# Work the Shell - <emphasis>Yahtzee</emphasis> as a Shell Script? When Will It End?

in
Many a tear has to fall, but it's all in the game.

We seem to spend a lot of time talking about games and how to program them as shell scripts, don't we? From Blackjack to Baccarat, we're in danger of having to rename this column “game programming in the shell”. But, that'd be crazy; who in the heck would write multiple games as shell scripts?

So, this month, I thought it would be fun to look at a dice game and see how the basic set of playing card functions we've written previously compare to the necessary functions to play a dice game.

Yahtzee was first introduced by Hasbro in 1956 as Yacht (having been invented by a wealthy couple on their fancy boat) and has been one of its best-selling titles since, spawning many variants, including hand-held electronic games and more. At its heart though, it's basically five-card draw poker played with dice. The wrinkle is that there are a set number of possible hands you can roll, and you attempt to achieve them all to maximize your score.

For example, roll a 3 4 4 4 5, and you might well pick up the 3 and the 5, hoping for either “your fours” (which you can get only once and want to choose when you have the maximum number of fours showing), or if you get five of a kind, a “Yahtzee”, which is a big-points bonus but obviously difficult to achieve.

Like five-card draw, you can pick up zero to five dice and reroll them, but unlike five-card draw, you can do this twice on your turn, not once. So, perhaps the 3 4 4 4 5 rerolls as a 1 4 4 4 4. The second roll would then be to reroll the one and hope for another four. Either way, it's a good roll (unless you've already marked your fours).

Modeling It All

Dice are quite easy to create in a script—so easy it reveals how straightforward a script like liar's dice would be to write:

```function rollDie()
{

dieroll=\$(( ( \$RANDOM % 6 ) + 1 ))
}
```

If it's this easy to roll a die, though (dice, by the way, is plural of die), it'd be darn easy to write a quick Dungeons and Dragons dice roller too, as shown:

```function rollDie()
{
sides=\${1:-6}

echo "testing with a \$sides-sided die...."

dieroll=\$(( ( \$RANDOM % \$sides ) + 1 ))
}
```

All you need to do is call rollDie with the number of sides you want on the dice it needs to roll. Using a 20-sided die? Try rollDie 20 to see what rolls.

This also can quickly and easily be converted into a command-line function, so you could be a real D&D nerd by having a laptop adjacent and typing in roll 20 every time you're actually supposed to roll the die.

But back to Yahtzee, yes? The easy part of modeling the game is the dice rolls. We need to have five dice, and that easily can be done with an array:

```rollDie ; dice[0]=\$dieroll
rollDie ; dice[1]=\$dieroll
rollDie ; dice[2]=\$dieroll
rollDie ; dice[3]=\$dieroll
rollDie ; dice[4]=\$dieroll
```

There, that's your first roll of the five dice. Displaying the results also is easy:

```echo "You rolled " \${dice[0]} \${dice[1]} \${dice[2]} \${dice[3]} \${dice[4]}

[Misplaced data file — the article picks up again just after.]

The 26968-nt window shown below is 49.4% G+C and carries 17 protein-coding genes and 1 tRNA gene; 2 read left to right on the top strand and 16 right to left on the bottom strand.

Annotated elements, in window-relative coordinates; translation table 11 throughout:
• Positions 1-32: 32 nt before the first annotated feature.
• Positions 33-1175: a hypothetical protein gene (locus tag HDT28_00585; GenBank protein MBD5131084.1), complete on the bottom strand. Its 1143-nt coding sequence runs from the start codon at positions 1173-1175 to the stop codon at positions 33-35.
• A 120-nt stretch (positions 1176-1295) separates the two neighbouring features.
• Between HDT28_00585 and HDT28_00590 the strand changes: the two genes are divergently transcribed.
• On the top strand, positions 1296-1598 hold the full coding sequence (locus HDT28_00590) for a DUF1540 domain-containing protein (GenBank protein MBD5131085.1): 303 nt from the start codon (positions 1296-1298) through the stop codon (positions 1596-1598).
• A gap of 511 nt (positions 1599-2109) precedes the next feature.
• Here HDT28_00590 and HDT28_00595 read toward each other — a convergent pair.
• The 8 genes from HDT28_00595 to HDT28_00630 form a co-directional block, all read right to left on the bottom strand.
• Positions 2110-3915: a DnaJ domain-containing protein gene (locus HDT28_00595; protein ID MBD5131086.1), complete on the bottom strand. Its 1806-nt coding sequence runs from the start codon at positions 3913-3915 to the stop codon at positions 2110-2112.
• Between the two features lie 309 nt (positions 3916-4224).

```

Note carefully where I do and don't need to use the curly braces to get the array to work properly in the shell. Try this to see how it differs:

```echo "You rolled " \$dice[0] \$dice[1]
```

Quite different results, as you can see. (And, as usual with shell programming, there's no useful warnings or error messages to clue you in to what might be wrong.)

Rerolling Specific Dice

Rolling the dice to get an initial hand is pretty straightforward, so let's take the next step and write the code to let you reroll any or all of the five dice twice to get your final hand.

There are a number of ways to ask for this sort of input, but to make it a bit chatty, let's simply present each die in ordinal value and let the player enter the appropriate number to indicate that it should be rerolled. Um, let me show you what I mean:

```echo -n "Reroll which dice? "

do
echo "Requested: \$reroll"
done
```

Here, you might specify that you want die 1 and 3 rerolled by typing in 1 3. Tweaking this just a bit, the for loop then can test for the validity of each entry:

```for reroll in \$answer
do
if [ \$reroll -lt 1 -o \$reroll -gt 5 ] ; then
echo "Invalid entry: \$reroll. Please enter 1-5"
else
echo "Requested: \$reroll"
fi
done
```

Now, of course, it's time for some actual logic here, not merely a rudimentary test. I've simplified things just a wee bit by using array indices 1–5 rather than 0–4, sacrificing the slot of entry 0 so that it's easier to work with the values. This means if you ask to reroll die 4, for example, it's just a reassignment of dice[4].

Here's the new, improved for loop:

```for reroll in \$answer
do
if [ \$reroll -lt 1 -o \$reroll -gt 5 ] ; then
echo "Invalid entry: \$reroll. Please enter 1-5"
else
rollDie
dice[\$reroll]=\$dieroll
fi
done
```

You can see that it's quite simple, and if we're not afraid of the code stretching out a bit, we simply can copy and paste some of it to show our before and after rolls:

```echo -n "Your new  roll: [\${dice[1]}], "
echo -n "[\${dice[2]}], [\${dice[3]}], "
echo    "[\${dice[4]}] and [\${dice[5]}]"
```

Let's run it once to see what's happening, and then next month, we'll start working on the actual game itself, rather than just the dice rolls:

```\$ ./yahtzee.sh
You rolled [2], [6], [5], [2] and [1]
Reroll which dice? 2 3 5
Your new  roll: [2], [2], [4], [2] and [5]
```

Yes, I snuck in the notation of having the dice values shown within square brackets just for visual appearance. It makes the echo statements a bit more confusing, as you can see just a bit earlier, but the output is more attractive.

______________________

Dave Taylor has been hacking shell scripts for over thirty years. Really. He's the author of the popular "Wicked Cool Shell Scripts" and can be found on Twitter as @DaveTaylor and more generally at www.DaveTaylorOnline.com.